One of the best ways to get the most out of limited appointments is to have an idea of what you want to talk about coming in to a therapy or psychiatry session. For instance, my psychiatric nurse practitioner and I wanted to change my anxiety meds around a bit recently. I came in with a list of meds that my mom and I had researched and then discussed them with my nurse. She then told me which meds would be feasible for my symptoms and how they would work. Know your symptoms and keep a diary of what you’re feeling. That way, when you get to an appointment and are overwhelmed, you have something to fall back on. Even just a simple recognition of how many times you felt anxious in a day gives both you and your practitioner a way forward.

3.)  Know what you think will help you and be open to trying new forms of therapy

There are so many different types of therapy out there and they all have their benefits and drawbacks. Dialectical behavioral therapy; cognitive behavioral therapy and mindfulness based cognitive behavioral therapy are all types of therapy that help cope with numerous mental health issues like depression, bipolar and general anxiety disorder. Eye movement desensitisation and reprocessing is a type of talk therapy specifically used in coping with post-traumatic stress disorder. Talk therapies aren’t the only option, though. There’s art therapy, play therapy — the list goes on. I have found that seeing an acupuncturist has had a therapeutic benefit for me in addition to my DBT group and therapy sessions that I attend. I never would have been into acupuncture in the past but that therapy and the right meds have helped me survive periods of high stress. I now look forward to it.

4. ) Get yourself on waiting lists if possible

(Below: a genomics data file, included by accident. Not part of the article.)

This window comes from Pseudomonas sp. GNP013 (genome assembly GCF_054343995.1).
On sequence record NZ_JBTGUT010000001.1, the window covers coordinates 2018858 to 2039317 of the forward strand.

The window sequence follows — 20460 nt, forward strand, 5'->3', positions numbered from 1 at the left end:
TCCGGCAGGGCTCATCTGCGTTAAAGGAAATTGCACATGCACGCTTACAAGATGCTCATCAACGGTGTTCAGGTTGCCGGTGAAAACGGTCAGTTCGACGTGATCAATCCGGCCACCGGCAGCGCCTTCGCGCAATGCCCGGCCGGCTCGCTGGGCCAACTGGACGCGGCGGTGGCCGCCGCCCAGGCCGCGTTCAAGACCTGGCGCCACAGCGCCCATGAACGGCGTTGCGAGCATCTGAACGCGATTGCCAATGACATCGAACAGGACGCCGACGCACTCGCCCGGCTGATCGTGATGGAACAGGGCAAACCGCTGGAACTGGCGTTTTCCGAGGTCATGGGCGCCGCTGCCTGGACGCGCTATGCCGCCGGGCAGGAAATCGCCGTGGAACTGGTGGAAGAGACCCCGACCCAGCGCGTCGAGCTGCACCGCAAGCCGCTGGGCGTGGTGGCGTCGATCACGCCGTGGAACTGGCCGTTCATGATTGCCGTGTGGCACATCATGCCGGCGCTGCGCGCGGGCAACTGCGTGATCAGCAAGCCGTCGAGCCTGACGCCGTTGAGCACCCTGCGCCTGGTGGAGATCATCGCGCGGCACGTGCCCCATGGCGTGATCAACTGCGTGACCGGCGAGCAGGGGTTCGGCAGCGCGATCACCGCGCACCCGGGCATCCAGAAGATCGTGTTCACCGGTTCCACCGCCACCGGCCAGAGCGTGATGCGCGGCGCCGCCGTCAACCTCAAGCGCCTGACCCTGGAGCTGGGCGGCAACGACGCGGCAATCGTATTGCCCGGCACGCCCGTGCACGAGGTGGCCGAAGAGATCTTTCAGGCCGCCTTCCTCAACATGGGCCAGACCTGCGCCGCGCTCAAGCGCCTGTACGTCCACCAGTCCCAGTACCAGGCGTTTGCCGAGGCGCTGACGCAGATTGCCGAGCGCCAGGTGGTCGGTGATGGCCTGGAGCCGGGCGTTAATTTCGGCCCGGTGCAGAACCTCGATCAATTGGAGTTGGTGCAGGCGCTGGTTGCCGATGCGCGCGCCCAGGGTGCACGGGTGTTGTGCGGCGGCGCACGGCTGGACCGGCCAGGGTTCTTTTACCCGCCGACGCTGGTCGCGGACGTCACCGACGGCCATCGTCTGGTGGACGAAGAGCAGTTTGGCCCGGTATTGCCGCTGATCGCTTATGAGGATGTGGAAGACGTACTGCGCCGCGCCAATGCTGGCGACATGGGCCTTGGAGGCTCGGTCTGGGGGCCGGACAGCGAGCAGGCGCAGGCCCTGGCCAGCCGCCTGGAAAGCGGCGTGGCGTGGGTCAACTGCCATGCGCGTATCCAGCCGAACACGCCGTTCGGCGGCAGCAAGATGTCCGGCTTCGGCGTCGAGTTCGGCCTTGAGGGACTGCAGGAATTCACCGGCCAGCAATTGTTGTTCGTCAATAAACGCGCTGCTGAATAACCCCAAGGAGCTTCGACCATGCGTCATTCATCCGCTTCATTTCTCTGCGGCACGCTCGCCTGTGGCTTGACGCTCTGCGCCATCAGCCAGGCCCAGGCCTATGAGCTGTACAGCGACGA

With a resource-strapped state like Oregon, some psychiatrists, therapists or group therapy programs like DBT will have wait lists. If you can, get yourself on them. Even if you can’t get care until then, sometimes knowing that you have something lined up is helpful and comforting in its own right. I know that when I was on the waitlist for a program at Portland DBT Institute waiting for a call from them kept me going. And often, if you’re on a waitlist, scheduling offices will consider you for an appointment if someone else cancels. Sometimes having that motivation, knowing different things are on the horizon is helpful in its own right.

Struggling with mental health is one of the hardest things I have done in my college career. Classes seem easy in comparison. But this year I am thankful for every appointment I have and resource I have found or stumbled upon. I know finding care can be hard as a young person, but this list should help break it down into an easier, less daunting process.

Individual communities may have different specific resources that you can find through non-profits like Lines for Life and the National Alliance on Mental Illness Oregon chapter.

Sararosa Davies is the associate podcast editor at the Emerald and has been on staff since her freshman year. She focuses on Arts & Culture podcasts and produces the Emerald Recommends series. Sararosa loves hummus, music and weird theatre.